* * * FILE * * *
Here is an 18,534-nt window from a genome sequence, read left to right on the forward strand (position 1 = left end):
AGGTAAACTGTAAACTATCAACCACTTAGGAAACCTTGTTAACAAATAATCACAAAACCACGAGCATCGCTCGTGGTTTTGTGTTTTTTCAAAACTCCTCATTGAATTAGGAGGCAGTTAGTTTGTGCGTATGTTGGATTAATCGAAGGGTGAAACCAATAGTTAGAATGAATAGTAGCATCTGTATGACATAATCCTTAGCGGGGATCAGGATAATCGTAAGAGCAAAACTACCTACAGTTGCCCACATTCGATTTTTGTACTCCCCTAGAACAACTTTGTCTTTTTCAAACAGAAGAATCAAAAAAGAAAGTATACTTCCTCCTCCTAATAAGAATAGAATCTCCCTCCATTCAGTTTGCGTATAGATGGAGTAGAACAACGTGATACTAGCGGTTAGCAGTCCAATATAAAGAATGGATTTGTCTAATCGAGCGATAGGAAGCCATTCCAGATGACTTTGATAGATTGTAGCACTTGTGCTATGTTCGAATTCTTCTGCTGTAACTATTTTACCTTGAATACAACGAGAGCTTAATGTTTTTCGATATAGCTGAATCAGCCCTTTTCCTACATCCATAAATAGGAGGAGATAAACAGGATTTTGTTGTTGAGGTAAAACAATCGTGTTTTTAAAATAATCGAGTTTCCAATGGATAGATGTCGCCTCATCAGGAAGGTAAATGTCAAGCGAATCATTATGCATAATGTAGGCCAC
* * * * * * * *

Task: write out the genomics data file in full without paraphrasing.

Here is an 18,534-nt window from a genome sequence, read left to right on the forward strand (position 1 = left end):
AGGTAAACTGTAAACTATCAACCACTTAGGAAACCTTGTTAACAAATAATCACAAAACCACGAGCATCGCTCGTGGTTTTGTGTTTTTTCAAAACTCCTCATTGAATTAGGAGGCAGTTAGTTTGTGCGTATGTTGGATTAATCGAAGGGTGAAACCAATAGTTAGAATGAATAGTAGCATCTGTATGACATAATCCTTAGCGGGGATCAGGATAATCGTAAGAGCAAAACTACCTACAGTTGCCCACATTCGATTTTTGTACTCCCCTAGAACAACTTTGTCTTTTTCAAACAGAAGAATCAAAAAAGAAAGTATACTTCCTCCTCCTAATAAGAATAGAATCTCCCTCCATTCAGTTTGCGTATAGATGGAGTAGAACAACGTGATACTAGCGGTTAGCAGTCCAATATAAAGAATGGATTTGTCTAATCGAGCGATAGGAAGCCATTCCAGATGACTTTGATAGATTGTAGCACTTGTGCTATGTTCGAATTCTTCTGCTGTAACTATTTTACCTTGAATACAACGAGAGCTTAATGTTTTTCGATATAGCTGAATCAGCCCTTTTCCTACATCCATAAATAGGAGGAGATAAACAGGATTTTGTTGTTGAGGTAAAACAATCGTGTTTTTAAAATAATCGAGTTTCCAATGGATAGATGTCGCCTCATCAGGAAGGTAAATGTCAAGCGAATCATTATGCATAATGTAGGCCAC